'The Trip to Bountiful’ Is a Not-to-Be-Missed Treasure

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Photo Source: Joan Marcus

The most heart-stopping moment of the Broadway season happens late in Act 2 of Horton Foote’s “The Trip to Bountiful.” As Carrie Watts stands once again on the now-sagging porch of the beloved home she was forced to abandon 20 years earlier, Cicely Tyson, framed by a wooden post and a flowering vine, radiates with quiet fulfillment as Carrie gazes out over what used to be her land. It is simple, silent, and stunning, proof, if any were needed, of Tyson’s magnificence as a stage actor. In director Michael Wilson’s impeccable revival of Foote’s masterwork, Tyson is giving a performance for the ages.

The script began life as a 1953 teleplay starring Lillian Gish that was so acclaimed that it spawned a Broadway stage production that same year, again featuring Gish, though the show only ran for a month. The 1985 film version won an Oscar for Geraldine Page.

The story begins in Houston in 1953. Carrie lives in a cramped two-room apartment with her henpecked son, Ludie, and his self-involved wife, Jessie Mae. Hymn-singing Carrie and movie-magazine-reading Jessie Mae are oil and water, with poor Ludie stuck refereeing. Carrie, who has a failing ticker, longs to return to her birthplace, Bountiful, Texas, before she dies, planning to live with her girlhood friend Callie Davis, who is now the hamlet’s sole inhabitant. Dutiful son Ludie, having lost two years and a good job to an unspecified illness, is trying to make up ground in a new position that doesn’t yet pay all his bills; he’s ashamed that he has to rely on his mother’s pension check to make ends meet. Carrie has run away before but never succeeded in leaving Houston. This time, however, armed with that check, she eludes her keepers and makes it onto the bus. Carrie is going back to Bountiful at last, but what will she find there?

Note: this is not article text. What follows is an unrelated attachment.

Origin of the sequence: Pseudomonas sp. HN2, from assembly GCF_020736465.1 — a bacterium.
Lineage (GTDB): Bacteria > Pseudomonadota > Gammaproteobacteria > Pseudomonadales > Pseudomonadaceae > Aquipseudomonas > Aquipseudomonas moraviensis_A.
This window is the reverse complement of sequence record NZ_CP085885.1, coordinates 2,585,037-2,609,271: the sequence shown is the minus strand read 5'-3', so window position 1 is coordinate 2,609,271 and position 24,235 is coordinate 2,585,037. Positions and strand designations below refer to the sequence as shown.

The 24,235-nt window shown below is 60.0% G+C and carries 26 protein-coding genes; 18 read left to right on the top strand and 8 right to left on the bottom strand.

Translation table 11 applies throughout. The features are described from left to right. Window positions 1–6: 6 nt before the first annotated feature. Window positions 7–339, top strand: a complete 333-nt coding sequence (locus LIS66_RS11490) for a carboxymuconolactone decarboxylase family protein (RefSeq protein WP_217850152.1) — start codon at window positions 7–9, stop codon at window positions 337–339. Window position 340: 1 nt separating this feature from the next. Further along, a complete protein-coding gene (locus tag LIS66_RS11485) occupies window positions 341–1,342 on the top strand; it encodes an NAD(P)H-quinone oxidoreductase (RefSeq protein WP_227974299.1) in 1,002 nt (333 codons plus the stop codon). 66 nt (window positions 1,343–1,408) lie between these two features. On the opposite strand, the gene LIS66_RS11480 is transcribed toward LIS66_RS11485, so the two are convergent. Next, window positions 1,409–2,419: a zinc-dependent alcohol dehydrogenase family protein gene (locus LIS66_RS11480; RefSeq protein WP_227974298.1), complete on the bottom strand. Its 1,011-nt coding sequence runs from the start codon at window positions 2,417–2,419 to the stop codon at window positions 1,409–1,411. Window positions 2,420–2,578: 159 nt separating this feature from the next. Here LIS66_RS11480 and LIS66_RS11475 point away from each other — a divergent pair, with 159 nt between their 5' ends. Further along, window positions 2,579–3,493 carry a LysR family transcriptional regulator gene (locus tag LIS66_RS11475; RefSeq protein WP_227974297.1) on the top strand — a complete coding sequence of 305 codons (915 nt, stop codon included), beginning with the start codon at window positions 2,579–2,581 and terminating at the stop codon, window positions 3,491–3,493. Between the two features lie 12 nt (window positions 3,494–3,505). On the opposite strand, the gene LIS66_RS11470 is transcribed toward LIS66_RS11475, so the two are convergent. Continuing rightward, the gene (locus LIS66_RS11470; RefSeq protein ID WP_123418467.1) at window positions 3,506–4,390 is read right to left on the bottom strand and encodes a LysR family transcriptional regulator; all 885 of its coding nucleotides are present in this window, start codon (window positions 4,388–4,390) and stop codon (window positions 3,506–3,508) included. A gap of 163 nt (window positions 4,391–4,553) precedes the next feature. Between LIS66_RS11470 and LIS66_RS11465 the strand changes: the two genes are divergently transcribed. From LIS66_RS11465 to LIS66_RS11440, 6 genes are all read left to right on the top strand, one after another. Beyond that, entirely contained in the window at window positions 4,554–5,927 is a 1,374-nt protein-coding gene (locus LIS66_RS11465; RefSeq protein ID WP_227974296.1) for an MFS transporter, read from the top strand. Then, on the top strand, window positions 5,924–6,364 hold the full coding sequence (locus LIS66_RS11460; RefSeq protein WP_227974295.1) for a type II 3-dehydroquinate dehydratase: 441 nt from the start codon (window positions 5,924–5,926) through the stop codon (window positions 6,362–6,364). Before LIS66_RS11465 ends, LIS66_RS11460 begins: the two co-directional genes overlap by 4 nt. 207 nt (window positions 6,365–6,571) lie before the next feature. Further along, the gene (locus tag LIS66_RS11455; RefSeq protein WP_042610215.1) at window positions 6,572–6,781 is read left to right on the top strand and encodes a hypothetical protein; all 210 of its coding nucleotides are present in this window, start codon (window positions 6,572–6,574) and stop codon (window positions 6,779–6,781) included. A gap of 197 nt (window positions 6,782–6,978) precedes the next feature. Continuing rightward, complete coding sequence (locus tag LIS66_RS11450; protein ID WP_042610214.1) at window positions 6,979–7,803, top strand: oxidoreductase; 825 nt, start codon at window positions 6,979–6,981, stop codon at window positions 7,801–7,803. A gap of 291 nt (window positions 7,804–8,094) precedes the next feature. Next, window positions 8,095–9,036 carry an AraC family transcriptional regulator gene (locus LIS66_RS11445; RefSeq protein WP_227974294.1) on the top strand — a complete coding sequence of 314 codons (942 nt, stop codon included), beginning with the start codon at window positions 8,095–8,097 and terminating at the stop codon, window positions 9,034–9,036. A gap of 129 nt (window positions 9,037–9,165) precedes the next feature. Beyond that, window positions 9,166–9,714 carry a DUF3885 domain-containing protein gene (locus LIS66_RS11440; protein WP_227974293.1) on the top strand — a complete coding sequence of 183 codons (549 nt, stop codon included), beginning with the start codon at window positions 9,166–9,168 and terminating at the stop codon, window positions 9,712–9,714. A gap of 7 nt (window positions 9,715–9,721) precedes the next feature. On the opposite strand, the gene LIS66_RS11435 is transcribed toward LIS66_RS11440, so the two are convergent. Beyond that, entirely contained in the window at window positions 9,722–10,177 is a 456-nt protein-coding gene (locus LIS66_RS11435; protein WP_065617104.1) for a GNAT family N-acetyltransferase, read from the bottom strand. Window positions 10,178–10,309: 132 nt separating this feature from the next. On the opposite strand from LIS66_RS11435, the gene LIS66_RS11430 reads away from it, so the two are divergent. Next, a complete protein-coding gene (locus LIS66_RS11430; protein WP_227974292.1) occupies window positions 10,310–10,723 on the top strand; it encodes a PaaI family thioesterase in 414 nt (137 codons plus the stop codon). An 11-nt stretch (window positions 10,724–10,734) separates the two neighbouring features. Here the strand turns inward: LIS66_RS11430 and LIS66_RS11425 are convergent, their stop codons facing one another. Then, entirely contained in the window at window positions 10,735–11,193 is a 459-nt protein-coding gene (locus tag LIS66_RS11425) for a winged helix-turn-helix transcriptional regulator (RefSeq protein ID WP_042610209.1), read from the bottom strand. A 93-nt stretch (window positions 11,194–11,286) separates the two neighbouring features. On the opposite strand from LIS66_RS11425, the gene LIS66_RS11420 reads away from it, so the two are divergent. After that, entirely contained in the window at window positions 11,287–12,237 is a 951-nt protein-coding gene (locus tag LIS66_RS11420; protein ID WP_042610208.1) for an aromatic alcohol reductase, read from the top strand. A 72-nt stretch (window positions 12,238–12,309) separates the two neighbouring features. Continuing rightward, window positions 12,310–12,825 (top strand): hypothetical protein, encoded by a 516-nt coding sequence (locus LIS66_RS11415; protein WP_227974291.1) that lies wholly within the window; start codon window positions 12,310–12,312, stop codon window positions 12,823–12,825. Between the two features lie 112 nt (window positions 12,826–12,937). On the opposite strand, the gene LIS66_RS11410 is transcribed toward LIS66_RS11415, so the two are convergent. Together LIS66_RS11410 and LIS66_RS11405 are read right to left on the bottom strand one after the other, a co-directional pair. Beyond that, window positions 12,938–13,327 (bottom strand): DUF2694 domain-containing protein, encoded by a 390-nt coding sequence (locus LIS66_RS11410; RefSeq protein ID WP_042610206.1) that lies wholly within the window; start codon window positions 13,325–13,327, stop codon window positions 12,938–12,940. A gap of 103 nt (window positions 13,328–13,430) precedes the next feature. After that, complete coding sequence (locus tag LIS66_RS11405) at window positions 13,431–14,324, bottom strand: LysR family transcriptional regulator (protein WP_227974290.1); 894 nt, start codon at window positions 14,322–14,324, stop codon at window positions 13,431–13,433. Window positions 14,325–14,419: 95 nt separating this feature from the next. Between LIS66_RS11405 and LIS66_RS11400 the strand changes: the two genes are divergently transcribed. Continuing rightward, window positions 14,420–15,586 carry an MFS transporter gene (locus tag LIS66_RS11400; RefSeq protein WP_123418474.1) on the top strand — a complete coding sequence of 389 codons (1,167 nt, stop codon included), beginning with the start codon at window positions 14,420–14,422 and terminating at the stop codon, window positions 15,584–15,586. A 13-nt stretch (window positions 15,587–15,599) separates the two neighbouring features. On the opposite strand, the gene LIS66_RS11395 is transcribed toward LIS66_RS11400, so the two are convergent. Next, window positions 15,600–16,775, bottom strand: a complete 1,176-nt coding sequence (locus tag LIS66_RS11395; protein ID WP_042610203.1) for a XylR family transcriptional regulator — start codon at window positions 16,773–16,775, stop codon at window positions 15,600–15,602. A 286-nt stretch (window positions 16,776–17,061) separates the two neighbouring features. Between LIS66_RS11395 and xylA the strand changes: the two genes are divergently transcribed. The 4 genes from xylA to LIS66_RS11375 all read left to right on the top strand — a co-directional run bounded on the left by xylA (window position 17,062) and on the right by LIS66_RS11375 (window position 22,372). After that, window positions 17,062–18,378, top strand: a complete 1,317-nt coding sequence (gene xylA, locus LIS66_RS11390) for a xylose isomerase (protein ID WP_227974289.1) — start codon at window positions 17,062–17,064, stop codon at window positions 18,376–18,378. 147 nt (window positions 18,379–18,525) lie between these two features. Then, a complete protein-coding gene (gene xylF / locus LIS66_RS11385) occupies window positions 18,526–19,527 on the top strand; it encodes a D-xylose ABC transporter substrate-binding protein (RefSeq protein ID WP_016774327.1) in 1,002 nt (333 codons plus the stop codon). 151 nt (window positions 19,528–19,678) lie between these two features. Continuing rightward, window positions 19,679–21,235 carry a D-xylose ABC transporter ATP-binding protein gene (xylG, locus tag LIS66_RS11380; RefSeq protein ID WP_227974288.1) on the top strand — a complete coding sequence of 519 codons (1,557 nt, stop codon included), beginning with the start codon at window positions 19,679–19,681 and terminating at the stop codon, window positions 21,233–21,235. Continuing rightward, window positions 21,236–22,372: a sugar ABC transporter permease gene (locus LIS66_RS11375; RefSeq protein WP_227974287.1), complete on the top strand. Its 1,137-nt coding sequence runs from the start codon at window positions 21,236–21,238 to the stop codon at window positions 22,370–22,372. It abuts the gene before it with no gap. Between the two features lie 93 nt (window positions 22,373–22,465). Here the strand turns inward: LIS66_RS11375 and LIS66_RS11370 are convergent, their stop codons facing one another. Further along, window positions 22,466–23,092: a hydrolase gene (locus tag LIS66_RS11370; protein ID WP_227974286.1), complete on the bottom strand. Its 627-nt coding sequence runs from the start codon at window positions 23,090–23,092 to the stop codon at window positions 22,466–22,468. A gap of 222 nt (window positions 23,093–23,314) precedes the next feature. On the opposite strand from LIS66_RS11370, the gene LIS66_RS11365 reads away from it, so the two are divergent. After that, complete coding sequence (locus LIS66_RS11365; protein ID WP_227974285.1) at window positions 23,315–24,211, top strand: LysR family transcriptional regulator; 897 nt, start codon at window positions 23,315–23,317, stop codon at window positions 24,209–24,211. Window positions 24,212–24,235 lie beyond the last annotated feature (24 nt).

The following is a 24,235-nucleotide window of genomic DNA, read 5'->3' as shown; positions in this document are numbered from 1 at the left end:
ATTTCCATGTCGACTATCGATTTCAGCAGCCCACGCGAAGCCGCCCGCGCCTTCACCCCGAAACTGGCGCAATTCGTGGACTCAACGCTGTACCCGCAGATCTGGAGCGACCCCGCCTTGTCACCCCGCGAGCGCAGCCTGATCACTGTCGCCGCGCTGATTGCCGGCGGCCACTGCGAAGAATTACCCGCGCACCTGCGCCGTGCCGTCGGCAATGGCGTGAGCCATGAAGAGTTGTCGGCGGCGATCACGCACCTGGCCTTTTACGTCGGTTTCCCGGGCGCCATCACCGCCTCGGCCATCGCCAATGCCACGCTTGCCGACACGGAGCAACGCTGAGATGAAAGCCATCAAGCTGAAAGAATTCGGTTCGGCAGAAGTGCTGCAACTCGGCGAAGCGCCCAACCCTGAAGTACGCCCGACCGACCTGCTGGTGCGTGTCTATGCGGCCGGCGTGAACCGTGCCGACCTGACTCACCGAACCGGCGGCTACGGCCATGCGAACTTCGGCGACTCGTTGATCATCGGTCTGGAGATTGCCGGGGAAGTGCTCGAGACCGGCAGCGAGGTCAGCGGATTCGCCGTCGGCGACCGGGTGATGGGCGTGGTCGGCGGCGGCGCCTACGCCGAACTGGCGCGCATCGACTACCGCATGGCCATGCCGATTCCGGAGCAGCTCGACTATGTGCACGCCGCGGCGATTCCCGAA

Tyson invests Carrie with a deep, many-faceted humanity, landing laugh after laugh with superb comic timing only to break your heart in the very next moment. The actor never once falls prey to sentimentalizing old age, nor does she shy away from Carrie’s share of the blame for the unhappy situation at home. Frail but feisty, willful yet humble, rueful and resilient, her Carrie is pretty much perfection.

Vanessa Williams manages the difficult task of fully portraying Jessie Mae’s shallowness and narcissism without making her a shrew. Still beautiful in middle age, her Jessie Mae is a restless, bored woman for whom childlessness is much more of a sorrow than she lets on, and Williams allows us to glimpse underneath the girl Ludie fell for and still loves. Film star Cuba Gooding Jr., in his professional stage debut, hasn’t yet learned to work with the subtlety and depth of his co-stars, but he has a warmth and transparency that suit Ludie. Gooding is particularly successful at suggesting Ludie’s bewilderment at what life has done to him, and he rises to the requisite heights in the play’s moving final scene.

In memorable supporting turns Condola Rashad is composed and tender as Thelma, a young woman who’s Carrie’s seatmate on the bus; Tom Wopat provides the laconic sheriff sent to bring Carrie back with dignity and feeling; and the redoubtable Arthur French gives a lesson in listening as a sympathetic ticket agent.

Jeff Cowie’s multiple sets change seamlessly and are rendered with intelligence and detail; his vision of Bountiful is brilliant, especially as lit ecstatically by Rui Rita. Van Broughton Ramsey designed the appealingly observant period costumes.

“The Trip to Bountiful” is an American treasure, and Wilson and his wonderful company show us why in this not-to-be-missed production.

Presented by Nelle Nugent, Paula Marie Black, Kenneth Teaton, Carole L. Haber/Philip Geier, Sharon A. Carr/Patricia R. Klausner, and Wendy Federman/Carl Moellenberg/Ricardo Hornos, in association with Kevin Liles, Joseph Sirola, Stephen Byrd/Alia M. Jones, Howard and Janet Kagan/Charles Salameno, Willette Murphy Klausner, and Fifty Church Street Productions/Hallie Foote at the Stephen Sondheim Theatre, 124 W. 43rd St., NYC. April 23–June 30. (212) 239-6200, (800) 447-7400, or www.telecharge.com. Casting by Caparelliotis Casting.

Critic’s Score: A